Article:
In addition, he said, the owner is installing a new septic system, so, from a pollution standpoint, the new structure will feature a significant upgrade from the previous system. He noted that there are huge houses going up all over town, but from the commission’s perspective, appearance is not a factor in granting approval.

“ConCom cannot look at the nature or character of the home, or the surrounding homes,” he said. “Only if it meets the performance standards.”

Carole B. Treen, also of Circuit Avenue, said that she lives on property her family has owned since the 1950s. Her property, located just up the road from where the new house is being built, measures 5,000 square feet and holds two small cottages, she said. She said she was shocked when she saw what was being built, and concurred with Ms. Garfield that the town is not safeguarding the area.

“The town needs to cherish it,” she said of the Patuisset neighborhood.

James F. Dineen lives half a dozen houses away from the new home. Mr. Dineen said his current house measures 1,800 square feet. The house had belonged to his parents, who used it as a summer home, but eventually had it winterized, he said. Prior to moving there, he said, he lived in a nearby cottage for 30 years. He, too, considers the new house to be “overly large for the area.”

“It would look like a beautiful house on a two-acre parcel,” he said.

Mr. Laporte agreed with Mr. Haines that the new house will be more conforming to conservation requirements. He also noted that because the house is located in a flood zone, it will need to be elevated. Regulations require that the first living floor be 16 feet above sea level, he said. The ground on which the property is located is 10 feet above sea level, he said, which means the first floor has to be elevated another six feet.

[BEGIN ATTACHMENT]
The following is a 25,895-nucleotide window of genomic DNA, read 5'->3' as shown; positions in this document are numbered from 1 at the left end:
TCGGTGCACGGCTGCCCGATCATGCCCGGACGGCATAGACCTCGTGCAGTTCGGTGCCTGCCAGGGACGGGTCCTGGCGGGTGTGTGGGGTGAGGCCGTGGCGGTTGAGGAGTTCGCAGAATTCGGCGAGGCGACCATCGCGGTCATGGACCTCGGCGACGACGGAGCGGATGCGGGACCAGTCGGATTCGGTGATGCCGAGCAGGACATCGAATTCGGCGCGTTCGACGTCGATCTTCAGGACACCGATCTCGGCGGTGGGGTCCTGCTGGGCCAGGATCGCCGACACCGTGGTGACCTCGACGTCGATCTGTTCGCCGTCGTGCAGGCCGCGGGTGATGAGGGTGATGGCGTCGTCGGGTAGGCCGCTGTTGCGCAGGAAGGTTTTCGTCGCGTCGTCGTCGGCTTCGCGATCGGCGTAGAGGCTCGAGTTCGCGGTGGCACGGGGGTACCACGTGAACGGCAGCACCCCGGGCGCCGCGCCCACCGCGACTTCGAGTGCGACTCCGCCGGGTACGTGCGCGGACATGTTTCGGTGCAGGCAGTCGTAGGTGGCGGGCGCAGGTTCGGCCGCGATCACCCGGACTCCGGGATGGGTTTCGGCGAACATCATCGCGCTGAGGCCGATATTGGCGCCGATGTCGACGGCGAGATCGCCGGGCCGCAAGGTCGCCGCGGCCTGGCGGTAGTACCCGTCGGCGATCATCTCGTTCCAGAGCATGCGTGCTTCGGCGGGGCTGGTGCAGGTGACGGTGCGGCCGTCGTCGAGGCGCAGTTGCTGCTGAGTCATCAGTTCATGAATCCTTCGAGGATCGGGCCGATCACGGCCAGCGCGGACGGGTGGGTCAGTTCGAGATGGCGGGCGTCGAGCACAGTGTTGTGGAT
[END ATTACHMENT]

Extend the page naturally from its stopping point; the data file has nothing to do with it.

Presented with the findings of both Mr. Laporte and Mr. Haines, Ms. Garfield still took issue with the new structure making it through the approval process. She made it clear that her criticism was not of the homeowners, but with town officials who, she said, “did not protect her neighborhood.”

“There’s a charm to the neighborhood that we want to keep, and I guess one of the questions for the town would be, at what point does that come into play, because it doesn’t appear that it ever does,” she said.

(4) comments


I grew up in Falmouth in the 50's and 60's. I now live in the Pacific Northwest. My friends who are still alive tell me I would not recognise the place I remember. C'mon people, whose complaining, stuff happens.

Thomas Bena

This is precisely the conversation that is sweeping the country, and other parts of the world. It doesn't have to be us and them. Each community decides for itself what it wants to look like, feel like, and grow into. There really is no downside to setting reasonable limits to house size. Yet there are a ton of downsides to unfettered development. I used to build extra large summer homes on Martha's Vineyard, even made a movie about it. In the town where I live, Chilmark, we passed a bylaw that limits house size and it is working well.


And that bylaw that is now in effect in Chilmark is actually one of the reasons this house was pointed out to the officials in the town of Bourne(among several other reasons that they seemed to ignore, IMO). Thanks for your your valued feedback Mr Bena-I am aware of your work re:film about oversized houses


Yes! This house definitely does not fit into the neighborhood. I walk by it all the time and also view it as an eyesore that belongs on Long Island NY not Patuisset. It is a shame.

Welcome to the discussion.

Keep it Clean. Please avoid obscene, vulgar, lewd, racist or sexually-oriented language.
Don't Threaten. Threats of harming another person will not be tolerated.
Be Truthful. Don't knowingly lie about anyone or anything.
Be Nice. No racism, sexism or any sort of -ism that is degrading to another person.
Be Proactive. Use the 'Report' link on each comment to let us know of abusive posts.
Share with Us. We'd love to hear eyewitness accounts, the history behind an article.